Money Concerns and the Ex
When it comes to money, watch those emotions fly like hard-hit tennis balls between you and your partner, between your partner and your partner's ex, and between you and your partner's ex. (If you're a combined family, you may also face problems between you and your Ex too!) All the experts suggest trying to separate financial and emotional problems between the exes so that they can be dealt with individually.
The Ex Is Always There, Somewhere
Jon is fed up with his wife's ex and voices it clearly. “He's part of our life, and I don't want him here. My wife and I are building a home together—I'm raising her kids. Why does this man, who I have nothing in common with and don't respect—I despise how he treated my wife and the kids—why does he have to be a part of our financial decisions? I feel as though he's taken up invisible residence in the corner of our living room.”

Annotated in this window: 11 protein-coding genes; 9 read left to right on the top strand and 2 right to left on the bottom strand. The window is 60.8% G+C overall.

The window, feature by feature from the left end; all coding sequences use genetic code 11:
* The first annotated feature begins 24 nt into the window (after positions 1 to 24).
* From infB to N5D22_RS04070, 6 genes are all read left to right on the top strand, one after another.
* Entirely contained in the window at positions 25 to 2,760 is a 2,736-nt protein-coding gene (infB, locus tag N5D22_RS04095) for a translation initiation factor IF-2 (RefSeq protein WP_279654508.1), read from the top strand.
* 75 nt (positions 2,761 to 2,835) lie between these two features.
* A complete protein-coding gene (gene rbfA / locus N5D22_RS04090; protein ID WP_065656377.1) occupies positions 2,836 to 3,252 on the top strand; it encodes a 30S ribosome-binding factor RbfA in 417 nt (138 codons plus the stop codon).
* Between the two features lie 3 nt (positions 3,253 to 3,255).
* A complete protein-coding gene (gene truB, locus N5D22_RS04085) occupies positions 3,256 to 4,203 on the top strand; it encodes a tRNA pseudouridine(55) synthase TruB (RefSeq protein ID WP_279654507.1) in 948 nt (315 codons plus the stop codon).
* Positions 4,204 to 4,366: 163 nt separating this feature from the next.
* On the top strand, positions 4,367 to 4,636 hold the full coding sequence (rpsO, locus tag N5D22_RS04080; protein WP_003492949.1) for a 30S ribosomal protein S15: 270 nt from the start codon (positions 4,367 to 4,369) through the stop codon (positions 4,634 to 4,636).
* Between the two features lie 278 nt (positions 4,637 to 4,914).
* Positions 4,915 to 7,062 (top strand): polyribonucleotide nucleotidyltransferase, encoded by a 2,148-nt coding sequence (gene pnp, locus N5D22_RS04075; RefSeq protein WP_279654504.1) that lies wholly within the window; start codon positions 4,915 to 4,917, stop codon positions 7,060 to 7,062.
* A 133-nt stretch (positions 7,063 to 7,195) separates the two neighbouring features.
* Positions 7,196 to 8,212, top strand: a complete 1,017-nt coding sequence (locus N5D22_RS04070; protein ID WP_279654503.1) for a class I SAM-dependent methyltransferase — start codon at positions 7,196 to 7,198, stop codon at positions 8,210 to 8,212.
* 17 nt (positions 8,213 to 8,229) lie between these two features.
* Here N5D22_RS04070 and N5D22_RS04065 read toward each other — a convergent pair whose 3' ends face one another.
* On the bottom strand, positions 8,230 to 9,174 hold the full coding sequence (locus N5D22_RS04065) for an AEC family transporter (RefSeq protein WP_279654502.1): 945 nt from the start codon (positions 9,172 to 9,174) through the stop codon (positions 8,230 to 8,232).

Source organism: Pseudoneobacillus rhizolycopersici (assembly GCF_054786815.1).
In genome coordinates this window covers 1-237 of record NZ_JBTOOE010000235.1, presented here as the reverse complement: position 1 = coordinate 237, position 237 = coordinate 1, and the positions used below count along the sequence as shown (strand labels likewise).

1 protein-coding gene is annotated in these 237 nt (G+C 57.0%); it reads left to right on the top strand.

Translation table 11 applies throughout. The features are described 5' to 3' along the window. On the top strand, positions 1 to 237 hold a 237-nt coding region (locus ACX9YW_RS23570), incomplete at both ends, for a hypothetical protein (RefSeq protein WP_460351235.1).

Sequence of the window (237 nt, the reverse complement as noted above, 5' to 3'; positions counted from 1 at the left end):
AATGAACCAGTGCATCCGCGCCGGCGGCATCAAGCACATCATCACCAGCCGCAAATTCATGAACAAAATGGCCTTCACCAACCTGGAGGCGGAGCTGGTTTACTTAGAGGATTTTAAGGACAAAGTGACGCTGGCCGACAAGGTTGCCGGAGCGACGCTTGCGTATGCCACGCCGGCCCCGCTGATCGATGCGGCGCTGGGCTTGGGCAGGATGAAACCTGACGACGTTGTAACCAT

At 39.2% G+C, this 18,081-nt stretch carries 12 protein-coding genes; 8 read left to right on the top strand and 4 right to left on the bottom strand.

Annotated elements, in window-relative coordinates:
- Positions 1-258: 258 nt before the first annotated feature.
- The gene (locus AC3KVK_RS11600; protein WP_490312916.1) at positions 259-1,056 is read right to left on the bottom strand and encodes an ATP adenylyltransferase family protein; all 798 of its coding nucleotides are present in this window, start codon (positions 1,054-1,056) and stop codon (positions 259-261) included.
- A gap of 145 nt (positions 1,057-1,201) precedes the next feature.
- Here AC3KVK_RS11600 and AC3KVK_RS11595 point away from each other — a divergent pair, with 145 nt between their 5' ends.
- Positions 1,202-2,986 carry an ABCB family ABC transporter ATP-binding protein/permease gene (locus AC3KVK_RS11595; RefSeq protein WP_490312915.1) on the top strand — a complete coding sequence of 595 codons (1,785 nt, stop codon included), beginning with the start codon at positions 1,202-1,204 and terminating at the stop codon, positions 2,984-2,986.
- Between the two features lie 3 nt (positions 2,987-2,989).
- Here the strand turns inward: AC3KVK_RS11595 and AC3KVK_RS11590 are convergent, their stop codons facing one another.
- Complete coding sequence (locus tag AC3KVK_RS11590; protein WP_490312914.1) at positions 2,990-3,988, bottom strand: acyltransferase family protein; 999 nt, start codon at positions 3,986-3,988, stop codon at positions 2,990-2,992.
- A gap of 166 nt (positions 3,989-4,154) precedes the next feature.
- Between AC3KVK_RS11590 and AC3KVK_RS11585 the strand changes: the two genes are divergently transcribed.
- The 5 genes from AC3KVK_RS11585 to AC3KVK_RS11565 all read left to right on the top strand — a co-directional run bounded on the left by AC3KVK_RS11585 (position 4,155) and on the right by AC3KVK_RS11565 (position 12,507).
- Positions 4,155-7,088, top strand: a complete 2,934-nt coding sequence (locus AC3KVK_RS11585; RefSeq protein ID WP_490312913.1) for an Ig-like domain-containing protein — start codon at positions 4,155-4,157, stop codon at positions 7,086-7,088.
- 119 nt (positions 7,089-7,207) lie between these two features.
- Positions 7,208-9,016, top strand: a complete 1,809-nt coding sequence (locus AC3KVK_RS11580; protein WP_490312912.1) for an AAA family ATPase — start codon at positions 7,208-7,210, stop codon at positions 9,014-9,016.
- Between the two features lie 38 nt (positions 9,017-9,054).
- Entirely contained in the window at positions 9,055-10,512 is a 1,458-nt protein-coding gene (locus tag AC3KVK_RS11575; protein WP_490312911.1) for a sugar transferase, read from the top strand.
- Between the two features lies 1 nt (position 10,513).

It's hard knowing you don't have “all” of your partner. It's hard to remember that she had a history before you and that the “history” involved kids who now have a big impact on your life. It may be a difficult mouthful to chew, but because there are kids involved, your partner's ex's financial matters are your financial matters, too.
I Kid You Not!
Theresa and Joe's relationship with his ex is strained, at best, and many of their fights are over money. One day, Theresa slipped her stepson Tom $10 as he got on the commuter train to go back to his mother's house. Tom's mom called Theresa in tears and screamed at her that she was trying to buy her son's affection.
Keep these points in mind:
- It's your partner's job to work out the money situation with the ex (after all, it's not your Ex, though sometimes you put so much energy into worrying about the creep that it feels that way).